Now, we get to a particularly bizarre moment. Party reforms in the early 1970s did strip leaders in both parties of the power to decide nominations. Today, delegates to the national conventions are chosen mostly in caucuses and, especially, primaries across the country. (Minnesota is one of about a dozen states that clings to caucuses. Ours will be held March 1.)

High-fives and cheers followed once again. But what has followed is hardly democratic nirvana.

In the last presidential campaign, less than 16 percent of eligible citizens (33 million) chose the nominees between which four times as many voters (126 million) decided in November 2012.

Here’s a kicker: That 16 percent who turned out in the 2012 primaries and caucuses didn’t well represent the country or even their own parties. Democrats active in determining their party’s nominee are more liberal than the country as a whole and more liberal even than most other Democrats. Their Republican counterparts are considerably more conservative than the country and even than Americans who align with the GOP. Those are consistent findings from exit polls and surveys of convention delegates.

Exhibit A: The Iowa caucus, as usual, enjoys the unrivaled potential to launch or sink this year’s candidates. Yet, Iowa caucusgoers are hardly representative of America. They are more white and more rural than America. Some 43 percent of Iowans planning to attend the Democratic caucuses describe themselves as socialist, while majorities of their Republican counterparts are gun enthusiasts and “devoutly religious.”

We are wired to cheer on democracy and decry insiders and, yet, where are we now?

The intoxicating allure of democracy has brought us to the point where the great mass of voters are compelled to select among candidates many will find too partisan and ideological. What started off as a righteous revolution for “the people” has landed the U.S. — and no other democratic country — in a process ruled by small numbers of issue advocates who view the political parties as vehicles for their causes and ideologies.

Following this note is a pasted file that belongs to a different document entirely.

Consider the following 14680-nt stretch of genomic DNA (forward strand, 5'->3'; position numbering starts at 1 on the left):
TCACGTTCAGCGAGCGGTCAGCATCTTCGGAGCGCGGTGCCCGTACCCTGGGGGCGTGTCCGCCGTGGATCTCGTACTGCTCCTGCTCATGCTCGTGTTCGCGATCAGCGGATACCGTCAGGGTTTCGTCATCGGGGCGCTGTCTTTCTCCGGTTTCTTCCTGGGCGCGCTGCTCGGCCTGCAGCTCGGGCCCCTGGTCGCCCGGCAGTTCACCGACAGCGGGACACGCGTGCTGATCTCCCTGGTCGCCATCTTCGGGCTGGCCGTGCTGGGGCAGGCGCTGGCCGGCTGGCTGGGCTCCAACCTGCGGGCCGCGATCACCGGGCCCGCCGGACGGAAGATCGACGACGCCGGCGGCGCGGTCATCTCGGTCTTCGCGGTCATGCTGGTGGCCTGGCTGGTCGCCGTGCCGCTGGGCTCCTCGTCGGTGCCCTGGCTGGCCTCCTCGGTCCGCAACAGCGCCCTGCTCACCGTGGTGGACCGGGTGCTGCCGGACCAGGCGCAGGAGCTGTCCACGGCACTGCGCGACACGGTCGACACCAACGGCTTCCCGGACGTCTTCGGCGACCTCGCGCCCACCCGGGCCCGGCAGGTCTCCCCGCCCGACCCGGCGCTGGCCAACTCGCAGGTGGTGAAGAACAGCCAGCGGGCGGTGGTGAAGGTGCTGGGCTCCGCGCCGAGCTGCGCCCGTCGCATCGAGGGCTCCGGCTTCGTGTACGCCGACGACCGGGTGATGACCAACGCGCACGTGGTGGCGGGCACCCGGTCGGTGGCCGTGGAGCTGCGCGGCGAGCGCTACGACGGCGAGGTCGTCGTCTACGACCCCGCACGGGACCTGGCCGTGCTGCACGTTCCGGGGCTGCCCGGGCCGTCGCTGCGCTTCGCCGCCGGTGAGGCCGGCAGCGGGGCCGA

A self-declared “democratic socialist” not previously in the Democratic Party may take its nomination for president. Donald Trump leads the GOP pack even though he isn’t loyal to the Republican Party and even though his views about women, Mexicans and Muslims offend the party’s values and threaten its prospects to win in the fall, when moderate voters will, as is normal, swing the election.

As we gear up for the onslaught of primaries and caucuses, you may wonder: What should I do? Answer: Show up. It’s the no-shows who give carte blanche to the single-issue activists to rule the roost in the nominating process.

And, when you choose a candidate, consider an old-fashioned idea: Which candidate has the best chance of winning in the fall? That may mean resisting impassioned pleas that ring true to you — whether it is barring Muslims from entering the U.S. or establishing single-payer health care.

Beyond this year, is there is a better way? Answer: Yes — but we need a bit less euphoria and a bit more realism. In our mania for a democratic process within the parties, we’ve lost sight of a valuable role that party leaders do play. Their jobs are to win the general election, and that puts their focus on appealing to most voters. That attention to the majority has been lost in today’s nomination process.

How to bring it back is the sober question for the next round of reforms that should start after November.


Lawrence R. Jacobs is director of the Center for the Study of Politics and Governance at the University of Minnesota’s Humphrey School of Public Affairs. He is coauthor with Desmond King of “Fed Power: How Finance Wins,” forthcoming in March 2016 from Oxford University Press.